The Art Market In 2020

2020 was a year like no other, and economies and markets across the globe are still reeling from the impact of the pandemic as we head into 2021. Here we take a look back at how the art world weathered the storms of 2020, as well as looking with optimism towards 2021 and what this year may hold. 

Market Performance Overview

There’s no denying that the art market took a significant hit in 2020 alongside other investment markets. With closures of art fairs and exhibitions the world over, it was galleries took the initial hit. Auction houses soon followed suit, with both Christie’s and Sotheby’s reporting drops of 27% in auction sales in 2020. 

Despite these challenges the art market has bounced back fast and moved quickly to pivot and adapt to radically changed circumstances. Accordingly, sales in the second half of the year were 4.5% higher than the last six months of 2019 according to ArtTactic. The market is now more innovative, more digital, and consequently more accessible to more people. The result is a market that is ready to move forward and likely in a stronger position now to return to strong growth than it was pre-pandemic. 

Online-only art sales began to gather pace over the first half of the year, with particular success over the summer as the leading auction houses devoted more resources to this thriving sales channel. Online sales at Sotheby’s, Christie’s, and Phillips between January and August in 2020 rose to $596.7 million from $168.2 million for all of 2019. This, combined with the hopeful return of in person fairs, auctions and gallery sales, looks set to propel the market to even greater heights during 2021.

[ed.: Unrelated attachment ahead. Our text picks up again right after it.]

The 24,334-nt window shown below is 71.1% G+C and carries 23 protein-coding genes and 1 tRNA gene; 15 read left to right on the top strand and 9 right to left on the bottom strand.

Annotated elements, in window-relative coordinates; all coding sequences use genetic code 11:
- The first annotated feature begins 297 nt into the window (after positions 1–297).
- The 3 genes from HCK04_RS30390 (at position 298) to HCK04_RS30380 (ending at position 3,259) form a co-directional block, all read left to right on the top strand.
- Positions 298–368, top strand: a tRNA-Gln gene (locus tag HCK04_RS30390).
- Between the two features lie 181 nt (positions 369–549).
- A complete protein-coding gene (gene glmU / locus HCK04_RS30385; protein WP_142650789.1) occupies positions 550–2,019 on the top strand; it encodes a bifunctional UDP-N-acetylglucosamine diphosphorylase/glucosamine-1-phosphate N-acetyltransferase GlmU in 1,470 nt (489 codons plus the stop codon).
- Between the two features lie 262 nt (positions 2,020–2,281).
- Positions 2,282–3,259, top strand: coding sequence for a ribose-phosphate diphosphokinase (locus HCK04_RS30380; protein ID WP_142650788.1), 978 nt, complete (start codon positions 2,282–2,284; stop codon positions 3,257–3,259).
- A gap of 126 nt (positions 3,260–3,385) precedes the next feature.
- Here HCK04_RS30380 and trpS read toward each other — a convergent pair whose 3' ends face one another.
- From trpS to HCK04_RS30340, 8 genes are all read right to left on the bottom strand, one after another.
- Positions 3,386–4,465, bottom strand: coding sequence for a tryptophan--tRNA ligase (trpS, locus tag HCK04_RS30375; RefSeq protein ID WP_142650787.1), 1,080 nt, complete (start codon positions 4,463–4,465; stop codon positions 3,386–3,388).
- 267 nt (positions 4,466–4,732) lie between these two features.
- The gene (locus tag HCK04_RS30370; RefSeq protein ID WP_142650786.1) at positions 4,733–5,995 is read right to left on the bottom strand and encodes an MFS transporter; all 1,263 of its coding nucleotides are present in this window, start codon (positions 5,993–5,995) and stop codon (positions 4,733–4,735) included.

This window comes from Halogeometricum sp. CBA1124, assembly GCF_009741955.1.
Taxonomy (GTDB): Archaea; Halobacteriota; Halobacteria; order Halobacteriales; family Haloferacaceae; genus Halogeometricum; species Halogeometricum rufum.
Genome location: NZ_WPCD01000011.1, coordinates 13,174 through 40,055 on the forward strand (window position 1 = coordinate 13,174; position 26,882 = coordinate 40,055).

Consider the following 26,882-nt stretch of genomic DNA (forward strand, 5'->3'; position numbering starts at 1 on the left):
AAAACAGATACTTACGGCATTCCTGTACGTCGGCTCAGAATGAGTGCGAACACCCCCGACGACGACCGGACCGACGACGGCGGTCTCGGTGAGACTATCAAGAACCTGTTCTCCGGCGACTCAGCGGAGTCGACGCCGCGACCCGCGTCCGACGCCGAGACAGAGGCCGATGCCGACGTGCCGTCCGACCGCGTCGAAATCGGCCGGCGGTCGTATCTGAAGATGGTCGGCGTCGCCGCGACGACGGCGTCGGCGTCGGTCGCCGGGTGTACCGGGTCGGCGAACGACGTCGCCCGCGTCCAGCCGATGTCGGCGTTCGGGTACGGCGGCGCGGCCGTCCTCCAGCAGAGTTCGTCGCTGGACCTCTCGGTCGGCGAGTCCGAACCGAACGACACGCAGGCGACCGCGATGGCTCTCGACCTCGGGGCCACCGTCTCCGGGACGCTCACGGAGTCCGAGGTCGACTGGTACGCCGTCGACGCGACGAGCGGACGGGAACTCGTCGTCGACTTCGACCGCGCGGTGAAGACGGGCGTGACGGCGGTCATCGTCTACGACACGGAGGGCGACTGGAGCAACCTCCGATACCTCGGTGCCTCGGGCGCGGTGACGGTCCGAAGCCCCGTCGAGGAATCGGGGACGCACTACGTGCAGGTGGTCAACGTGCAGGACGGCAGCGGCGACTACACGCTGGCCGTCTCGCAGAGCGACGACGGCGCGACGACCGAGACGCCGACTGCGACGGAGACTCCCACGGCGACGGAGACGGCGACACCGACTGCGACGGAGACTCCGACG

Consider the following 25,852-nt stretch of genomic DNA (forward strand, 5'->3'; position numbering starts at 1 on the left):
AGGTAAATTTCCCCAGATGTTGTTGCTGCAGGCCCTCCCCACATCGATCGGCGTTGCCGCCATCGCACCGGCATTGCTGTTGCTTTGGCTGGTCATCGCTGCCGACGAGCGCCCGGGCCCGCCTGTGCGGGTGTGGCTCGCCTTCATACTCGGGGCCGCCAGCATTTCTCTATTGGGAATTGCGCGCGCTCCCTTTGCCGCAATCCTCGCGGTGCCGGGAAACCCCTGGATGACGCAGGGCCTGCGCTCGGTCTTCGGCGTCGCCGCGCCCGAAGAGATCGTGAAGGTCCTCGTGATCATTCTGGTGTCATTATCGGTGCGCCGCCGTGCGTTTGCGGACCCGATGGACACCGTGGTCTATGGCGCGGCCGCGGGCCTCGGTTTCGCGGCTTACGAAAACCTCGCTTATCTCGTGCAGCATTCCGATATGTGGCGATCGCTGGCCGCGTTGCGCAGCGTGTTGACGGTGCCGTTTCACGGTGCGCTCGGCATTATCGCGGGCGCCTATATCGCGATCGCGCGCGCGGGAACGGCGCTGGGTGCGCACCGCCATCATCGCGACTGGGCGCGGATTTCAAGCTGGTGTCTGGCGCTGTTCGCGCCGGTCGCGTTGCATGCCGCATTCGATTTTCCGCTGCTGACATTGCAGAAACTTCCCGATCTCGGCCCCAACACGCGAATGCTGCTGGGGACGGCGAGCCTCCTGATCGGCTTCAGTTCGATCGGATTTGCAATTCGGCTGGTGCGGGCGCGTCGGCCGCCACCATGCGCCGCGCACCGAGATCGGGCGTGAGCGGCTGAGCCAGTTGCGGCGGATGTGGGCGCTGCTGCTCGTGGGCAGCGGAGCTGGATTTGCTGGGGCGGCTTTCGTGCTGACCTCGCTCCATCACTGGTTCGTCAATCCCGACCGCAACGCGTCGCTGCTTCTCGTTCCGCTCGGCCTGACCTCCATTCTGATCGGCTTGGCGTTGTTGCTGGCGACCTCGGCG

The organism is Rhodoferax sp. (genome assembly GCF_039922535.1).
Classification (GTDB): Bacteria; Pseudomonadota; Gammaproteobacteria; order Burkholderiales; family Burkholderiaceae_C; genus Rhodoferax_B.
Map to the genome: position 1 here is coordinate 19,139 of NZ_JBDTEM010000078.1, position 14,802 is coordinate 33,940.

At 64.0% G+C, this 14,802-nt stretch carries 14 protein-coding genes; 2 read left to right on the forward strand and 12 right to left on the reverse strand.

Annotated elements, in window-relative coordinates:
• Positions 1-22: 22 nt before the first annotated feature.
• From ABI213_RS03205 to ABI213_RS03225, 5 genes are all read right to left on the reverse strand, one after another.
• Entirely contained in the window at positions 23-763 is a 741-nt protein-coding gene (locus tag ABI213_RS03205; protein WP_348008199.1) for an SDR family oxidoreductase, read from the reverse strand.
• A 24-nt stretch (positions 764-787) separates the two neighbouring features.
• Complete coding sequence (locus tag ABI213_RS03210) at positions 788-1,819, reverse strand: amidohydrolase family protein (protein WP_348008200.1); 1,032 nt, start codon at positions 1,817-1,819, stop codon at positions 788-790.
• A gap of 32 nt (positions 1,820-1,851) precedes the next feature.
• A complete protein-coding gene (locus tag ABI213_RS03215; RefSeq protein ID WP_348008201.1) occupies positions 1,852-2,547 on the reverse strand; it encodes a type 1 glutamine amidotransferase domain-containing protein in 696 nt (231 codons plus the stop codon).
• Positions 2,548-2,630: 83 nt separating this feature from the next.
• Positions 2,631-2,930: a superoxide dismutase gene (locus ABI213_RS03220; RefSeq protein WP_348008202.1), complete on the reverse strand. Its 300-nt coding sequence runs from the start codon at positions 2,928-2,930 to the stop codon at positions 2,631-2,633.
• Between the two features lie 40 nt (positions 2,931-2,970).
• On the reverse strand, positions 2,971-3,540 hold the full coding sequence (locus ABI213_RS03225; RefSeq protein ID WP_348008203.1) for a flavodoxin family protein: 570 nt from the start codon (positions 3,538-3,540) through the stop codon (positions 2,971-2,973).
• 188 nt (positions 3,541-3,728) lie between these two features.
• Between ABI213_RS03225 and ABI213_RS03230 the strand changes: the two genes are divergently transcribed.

Art Fairs Return 

The cancellation of art fairs meant galleries’ sales via this channel were drastically reduced in the first half of 2020, falling to 16% of the market compared to 46% in 2019. Some, such as Art Dubai, are sticking to plans to open as usual in March while others are planning a later return, such as the postponed Art Basel Hong Kong and The European Fine Art Fair (Tefaf) Maastricht scheduled for the mid-June and the end of May respectively. 

Research shows that collectors are intending to resume travelling to fairs in 2021. According to the Art Basel COVID-19 survey, despite the ongoing restrictions on travel most collectors (82%) are still planning to visit fairs and events in the coming year and a majority (57%) hoped to attend these events both locally and overseas.

Pivoting the Art Fair Experience

While many of the large fairs are planning a return, it still seems early to call whether vaccines will be widely available enough to enable large scale travel. Last year many of the fairs pivoted their offering by creating smaller, more frequent, and more geographically diverse offerings. Fairs such as Copenhagen’s Chart and Nada Miami experimented with smaller scale shows offered through local galleries. With continued uncertainty over the ability to travel these are set to continue and perhaps increase over 2021. 

Already the Brafa Art Fair for Pre-Contemporary art, normally held in Brussels, has planned for its 126 exhibitors show individually in 37 cities in 2021. Frieze Los Angeles is also planning a similar approach. It remains to be seen how many others will follow suit, but there is little doubt that collectors and investors are keen to see what the market has to offer after this most challenging of years.